- Most people got married in June because they took their yearly bath in
May and were still smelling pretty good by June. However, they were starting
to smell, so brides carried a bouquet of flowers to hide the body odor.
- Baths equaled a big tub filled with hot water. The man of the house had
the privilege of the nice clean water, then all the other sons and men, then
the women and finally the children. Last of all the babies. By then the water
was so dirty you could actually lose someone in it. Hence the saying, "Don't
throw the baby out with the bath water."
- Houses had thatched roofs. Thick straw, piled high, with no wood underneath.
It was the only place for animals to get warm, so all the pets . . . dogs, cats
and other small animals, mice, rats, bugs lived in the roof. When it rained
it became slippery and sometimes the animals would slip and fall off the
roof. Hence the saying, "It's raining cats and dogs."
- There was nothing to stop things from falling into the house. This posed a
real problem in the bedroom where bugs and other droppings could really
mess up your nice clean bed. So, they found if they made beds with big posts
and hung a sheet over the top, it addressed that problem. Hence those
beautiful big 4 poster beds with canopies.
- The floor was dirt. Only the wealthy had something other than dirt, hence
the saying "dirt poor."
- The wealthy had slate floors which would get slippery in the winter when
wet. So they spread thresh on the floor to help keep their footing. As the
winter wore on they kept adding more thresh until when you opened the door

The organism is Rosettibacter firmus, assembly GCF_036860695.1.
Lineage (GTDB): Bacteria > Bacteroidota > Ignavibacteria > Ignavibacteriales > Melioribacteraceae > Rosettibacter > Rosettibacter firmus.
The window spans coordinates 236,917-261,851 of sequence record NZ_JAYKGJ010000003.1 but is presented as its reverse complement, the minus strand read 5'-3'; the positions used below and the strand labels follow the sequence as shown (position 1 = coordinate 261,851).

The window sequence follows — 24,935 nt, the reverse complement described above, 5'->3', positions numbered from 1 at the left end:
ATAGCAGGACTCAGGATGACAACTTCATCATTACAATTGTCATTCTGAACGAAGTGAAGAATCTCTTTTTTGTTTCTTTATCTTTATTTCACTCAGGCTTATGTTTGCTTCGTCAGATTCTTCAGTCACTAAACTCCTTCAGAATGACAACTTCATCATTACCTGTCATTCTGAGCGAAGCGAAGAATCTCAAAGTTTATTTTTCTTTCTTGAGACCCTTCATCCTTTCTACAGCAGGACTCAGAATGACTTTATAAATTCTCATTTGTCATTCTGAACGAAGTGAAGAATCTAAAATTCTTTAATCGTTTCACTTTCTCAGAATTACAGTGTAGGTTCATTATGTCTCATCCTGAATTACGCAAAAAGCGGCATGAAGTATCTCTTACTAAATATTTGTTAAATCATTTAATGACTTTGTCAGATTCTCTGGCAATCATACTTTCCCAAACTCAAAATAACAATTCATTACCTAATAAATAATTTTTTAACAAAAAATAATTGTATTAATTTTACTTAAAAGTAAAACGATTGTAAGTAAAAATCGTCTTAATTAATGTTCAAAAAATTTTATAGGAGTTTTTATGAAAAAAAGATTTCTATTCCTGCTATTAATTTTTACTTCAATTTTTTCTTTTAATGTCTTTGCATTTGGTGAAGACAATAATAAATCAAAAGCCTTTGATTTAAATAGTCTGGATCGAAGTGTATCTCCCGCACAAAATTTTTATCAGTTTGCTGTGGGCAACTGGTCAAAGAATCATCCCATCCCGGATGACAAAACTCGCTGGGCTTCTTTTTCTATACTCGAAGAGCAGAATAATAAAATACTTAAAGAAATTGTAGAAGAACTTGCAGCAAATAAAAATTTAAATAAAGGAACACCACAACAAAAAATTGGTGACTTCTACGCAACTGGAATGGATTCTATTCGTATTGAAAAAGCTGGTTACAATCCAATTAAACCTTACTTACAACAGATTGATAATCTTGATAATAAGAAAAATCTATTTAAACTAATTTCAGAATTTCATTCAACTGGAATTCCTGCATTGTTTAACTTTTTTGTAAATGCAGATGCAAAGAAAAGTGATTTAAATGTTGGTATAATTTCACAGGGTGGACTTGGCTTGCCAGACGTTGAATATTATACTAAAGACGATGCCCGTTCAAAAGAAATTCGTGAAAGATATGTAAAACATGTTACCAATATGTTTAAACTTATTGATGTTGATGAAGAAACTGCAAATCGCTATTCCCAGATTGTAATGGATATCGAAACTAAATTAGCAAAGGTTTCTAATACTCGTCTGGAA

it would all start slipping outside. A piece of wood was placed at the
entry way, hence a "thresh hold".
- They cooked in the kitchen in a big kettle that always hung over the fire.
Every day they lit the fire and added things to the pot. They mostly ate
vegetables and didn't get much meat. They would eat the stew for dinner
leaving leftovers in the pot to get cold overnight and then start over the
next day. Sometimes the stew had food in it that had been in there for a
month. Hence the rhyme: "peas porridge hot, peas porridge cold, peas
porridge in the pot nine days old."
- Sometimes they could obtain pork and would feel really special when that
happened. When company came over, they would bring out some bacon and
hang it to show it off. It was a sign of wealth and that a man "could really
bring home the bacon."
- They would cut off a little to share with guests and would all sit around
and "chew the fat."
- Those with money had plates made of pewter. Food with a high acid content
caused some of the lead to leach onto the food. This happened most often
with tomatoes, so they stopped eating tomatoes . . . for 400 years. This also
was the foundation of the legend that tomatoes were poison. Most people
didn't have pewter plates, but had trenchers - a piece of wood with the
middle scooped out like a bowl. Trenchers were never washed and a lot of
times worms got into the wood. After eating off wormy trenchers, they
would get "trench mouth."
- Bread was divided according to status. Workers got the burnt bottom of the
loaf, the family got the middle, and guests got the top, or the "upper
- Lead cups were used to drink ale or whiskey. The combination would sometimes
knock them out for a couple of days. Someone walking along the road would
take them for dead and prepare them for burial. They were laid out on the
kitchen table for a couple of days and the family would gather around and
eat and drink and wait and see if they would wake up. Hence the custom of
holding a "wake".
- England is old and small, and they started running out of places to bury
people. So, they would dig up coffins and would take their bones to a house
and re-use the grave. In reopening these coffins, one out of 25 coffins were
found to have scratch marks on the inside and they realized they had been
burying people alive. So they thought they would tie a string on their wrist
and lead it through the coffin and up through the ground and tie it to a
bell. Someone would have to sit out in the graveyard all night to listen for
the bell. Hence on the "graveyard shift" they would know that someone was
"saved by the bell" or he was a "dead ringer".